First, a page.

No in Scrabble Dictionary

Lookup Word Points and Definitions

What does no mean? Is no a Scrabble word?

How many points in Scrabble is no worth? no how many points in Words With Friends? What does no mean? Get all these answers on this page.

Scrabble® and Words with Friends® points for no

See how to calculate how many points for no.

Is no a Scrabble word?

Yes. The word no is a Scrabble US word. The word no is worth 2 points in Scrabble:

N1O1

Is no a Scrabble UK word?

Yes. The word no is a Scrabble UK word and has 2 points:

N1O1

Is no a Words With Friends word?

Yes. The word no is a Words With Friends word. The word no is worth 3 points in Words With Friends (WWF):

N2O1

Our tools

Valid words made from No

You can make 2 words from 'no' in our Scrabble US and Canada dictionary.


2 letters words from 'no'

NO 2ON 2

Definitions and meaning of no

no

Pronunciation

  • (UK) IPA(key): /nəʊ/
  • (US) IPA(key): /noʊ/
  • Rhymes: -əʊ
  • Homophones: know, noh

Etymology 1

From Middle English no, noo, na, a reduced form of none, noon, nan (none, not any) used before consonants (compare a to an), from Old English nān (none, not any), from Proto-West Germanic *nain, from Proto-Germanic *nainaz (not any, literally not one), equivalent to ne (not) +‎ a. Cognate with Scots nae (no, not any, none), Old Frisian nān, nēn ("no, not any, none"), Saterland Frisian naan, neen (no, not any, none), North Frisian nian (no, not any, none), Old Dutch nēn ("no, not any, none"; > Dutch neen (no)), Old Norse neinn (no, not any, none). Compare also Old Saxon nigēn ("not any"; > Low German nen), Old Dutch nehēn (Middle Dutch negheen/negeen, Dutch geen), West Frisian gjin, Old High German nihein (> German kein). More at no, one.

Determiner

no

  1. Not any.
    Antonyms: any, some
  2. Hardly any.
    Antonyms: quite, some
  3. Not any possibility or allowance of (doing something).
  4. Not (a); not properly, not really; not fully.
Derived terms
Translations

See no/translations § Determiner.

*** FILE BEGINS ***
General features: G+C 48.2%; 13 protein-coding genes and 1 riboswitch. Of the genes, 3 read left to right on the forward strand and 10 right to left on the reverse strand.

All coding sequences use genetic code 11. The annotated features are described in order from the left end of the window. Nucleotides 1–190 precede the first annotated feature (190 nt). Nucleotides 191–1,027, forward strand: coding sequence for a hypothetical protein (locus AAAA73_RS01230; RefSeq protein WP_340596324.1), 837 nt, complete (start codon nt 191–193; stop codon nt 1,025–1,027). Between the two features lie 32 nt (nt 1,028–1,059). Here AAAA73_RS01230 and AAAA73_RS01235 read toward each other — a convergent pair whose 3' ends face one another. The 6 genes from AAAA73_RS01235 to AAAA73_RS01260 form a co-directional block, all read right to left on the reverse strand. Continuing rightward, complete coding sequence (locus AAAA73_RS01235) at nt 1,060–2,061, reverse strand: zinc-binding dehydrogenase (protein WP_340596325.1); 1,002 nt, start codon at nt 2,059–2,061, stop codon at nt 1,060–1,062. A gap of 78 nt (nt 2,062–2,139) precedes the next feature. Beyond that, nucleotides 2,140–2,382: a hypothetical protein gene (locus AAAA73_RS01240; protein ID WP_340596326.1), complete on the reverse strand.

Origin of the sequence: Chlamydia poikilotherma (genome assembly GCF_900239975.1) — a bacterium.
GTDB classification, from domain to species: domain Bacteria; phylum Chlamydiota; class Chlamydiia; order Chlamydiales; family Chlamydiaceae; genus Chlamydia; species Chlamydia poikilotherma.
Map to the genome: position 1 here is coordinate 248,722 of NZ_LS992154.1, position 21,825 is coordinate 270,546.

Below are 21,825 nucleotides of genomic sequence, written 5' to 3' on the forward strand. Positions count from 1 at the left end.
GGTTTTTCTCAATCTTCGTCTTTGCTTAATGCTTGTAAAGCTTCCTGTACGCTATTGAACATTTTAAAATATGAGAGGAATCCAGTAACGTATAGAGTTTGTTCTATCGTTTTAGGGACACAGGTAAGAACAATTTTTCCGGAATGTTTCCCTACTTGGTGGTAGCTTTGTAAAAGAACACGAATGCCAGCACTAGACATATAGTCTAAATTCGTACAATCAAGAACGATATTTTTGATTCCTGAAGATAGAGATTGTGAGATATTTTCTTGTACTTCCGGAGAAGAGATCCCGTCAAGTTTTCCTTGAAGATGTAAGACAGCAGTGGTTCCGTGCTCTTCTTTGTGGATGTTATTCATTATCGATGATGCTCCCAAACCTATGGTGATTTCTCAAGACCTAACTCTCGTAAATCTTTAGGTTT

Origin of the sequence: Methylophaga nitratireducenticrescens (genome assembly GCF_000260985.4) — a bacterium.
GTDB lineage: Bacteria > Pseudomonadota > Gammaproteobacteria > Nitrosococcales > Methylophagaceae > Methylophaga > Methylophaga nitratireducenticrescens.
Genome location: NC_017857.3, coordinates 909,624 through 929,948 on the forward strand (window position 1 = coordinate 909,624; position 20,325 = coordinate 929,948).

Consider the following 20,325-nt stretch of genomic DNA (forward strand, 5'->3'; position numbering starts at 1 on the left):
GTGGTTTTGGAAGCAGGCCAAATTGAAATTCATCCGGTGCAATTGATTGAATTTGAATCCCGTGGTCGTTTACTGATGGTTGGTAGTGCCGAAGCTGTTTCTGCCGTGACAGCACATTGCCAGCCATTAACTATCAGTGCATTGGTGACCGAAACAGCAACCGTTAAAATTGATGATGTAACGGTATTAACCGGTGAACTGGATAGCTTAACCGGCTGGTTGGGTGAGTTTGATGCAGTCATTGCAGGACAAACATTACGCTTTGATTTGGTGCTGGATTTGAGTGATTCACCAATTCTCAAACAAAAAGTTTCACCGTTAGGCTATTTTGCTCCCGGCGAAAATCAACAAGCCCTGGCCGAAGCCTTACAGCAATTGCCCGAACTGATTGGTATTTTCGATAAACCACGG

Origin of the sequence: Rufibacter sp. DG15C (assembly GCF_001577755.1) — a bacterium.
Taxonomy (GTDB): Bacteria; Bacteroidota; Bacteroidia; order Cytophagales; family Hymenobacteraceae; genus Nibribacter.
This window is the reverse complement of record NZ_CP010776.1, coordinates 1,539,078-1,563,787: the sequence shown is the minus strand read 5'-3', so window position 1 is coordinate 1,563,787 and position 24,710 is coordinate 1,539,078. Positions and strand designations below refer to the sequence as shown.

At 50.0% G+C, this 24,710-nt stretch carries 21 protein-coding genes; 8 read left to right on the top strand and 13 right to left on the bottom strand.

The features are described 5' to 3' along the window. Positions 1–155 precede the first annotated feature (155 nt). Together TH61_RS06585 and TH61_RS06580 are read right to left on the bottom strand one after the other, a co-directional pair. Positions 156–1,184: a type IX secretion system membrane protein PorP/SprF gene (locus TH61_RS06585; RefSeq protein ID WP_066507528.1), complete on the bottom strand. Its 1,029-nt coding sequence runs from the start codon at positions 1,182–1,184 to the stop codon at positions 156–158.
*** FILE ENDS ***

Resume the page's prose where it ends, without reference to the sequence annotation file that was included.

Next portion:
See also
  • Yes and no on Wikipedia.Wikipedia

Etymology 2

From Middle English no, na, from Old English , (no, not, not ever, never), from Proto-Germanic *nai (never), *nē (not), from Proto-Indo-European *ne, *nē, *nēy (negative particle), equivalent to Old English ne (not) + ā, ō (ever, always). Cognate with Scots na (no), Saterland Frisian noa (no), West Frisian (no), West Frisian nea (never), Dutch nee (no), Low German nee (no), German nie (never), dialectal German (no), Danish nej (no), Swedish nej (no), Icelandic nei (no). More at nay.

Adverb

no (not comparable)

  1. (Except in Scotland, now only used with different, with comparatives more and less, and informally with certain other adjectives such as good and fun) Not, not at all.
    • 1725, Daniel Defoe, An essay on the history and reality of apparitions
      AS the Devil is not so Black as he is Painted, so neither does he appear in so many Shapes as we make for him; we Dress him up in more Suits of Cloaths, and more Masquerade Habits, than ever he wore; and I question much, if he was to see the Pictures and Figures which we call Devil, whether he would know himself by some of them or no.

Particle

no

  1. Used to show disagreement or negation.
    Synonyms: nay, nope
    Antonyms: yes, yea, aye, maybe
  2. Used to show agreement with a negative question.
    Synonyms: nah, nay, nope
  3. (colloquial) Used together with an affirmative word or phrase to show agreement.
Descendants

Preposition

no

  1. without
  2. like
Synonyms
  • See also Thesaurus:no
Coordinate terms
  • (expression of negation): way
Derived terms
Translations

See no/translations § Particle.

Noun

no (plural noes or nos)

  1. a negating expression; an answer that shows disagreement or disapproval
  2. a vote not in favor, or opposing a proposition
Synonyms
  • nope
  • nay
Antonyms
  • yes
  • yea
  • aye
Translations

See no/translations § Noun.

Etymology 3

Variant of No., from the scribal abbreviation for Latin numero (in number, to the number of).

Adverb

no (not comparable)

  1. (archaic) Alternative form of No.

Noun

no (plural nos)

  1. Alternative form of No.

References

  • no at OneLook Dictionary Search

Anagrams

  • -on, ON, ON., on, on-

Asturian

Etymology

From a contraction of the preposition en (in) + neuter singular article lo (the).

Contraction

no n (masculine nel, feminine na, masculine plural nos, feminine plural nes)

  1. in the

Awa (New Guinea)

Noun

no

  1. water

References

  • The Papuan Languages of New Guinea (1986, →ISBN

Catalan

Etymology

From Old Occitan no, non, from Latin nōn.

Pronunciation

  • (Balearic, Central, Valencian) IPA(key): /ˈno/

Interjection

no

  1. no (negation; commonly used to respond negatively to a question)

Adverb

no

  1. not, main negation marker
    Antonym:

Derived terms

  • no-res
  • si més no

See also

  • pas

Further reading

  • “no” in Diccionari de la llengua catalana, segona edició, Institut d’Estudis Catalans.
  • “no” in Gran Diccionari de la Llengua Catalana, Grup Enciclopèdia Catalana.
  • “no” in Diccionari normatiu valencià, Acadèmia Valenciana de la Llengua.
  • “no” in Diccionari català-valencià-balear, Antoni Maria Alcover and Francesc de Borja Moll, 1962.

Cebuano

Alternative forms

  • (slang) noh

Etymology

From Spanish no.

Interjection

no

  1. indicating surprise at, or requesting confirmation of, some new information; to express skepticism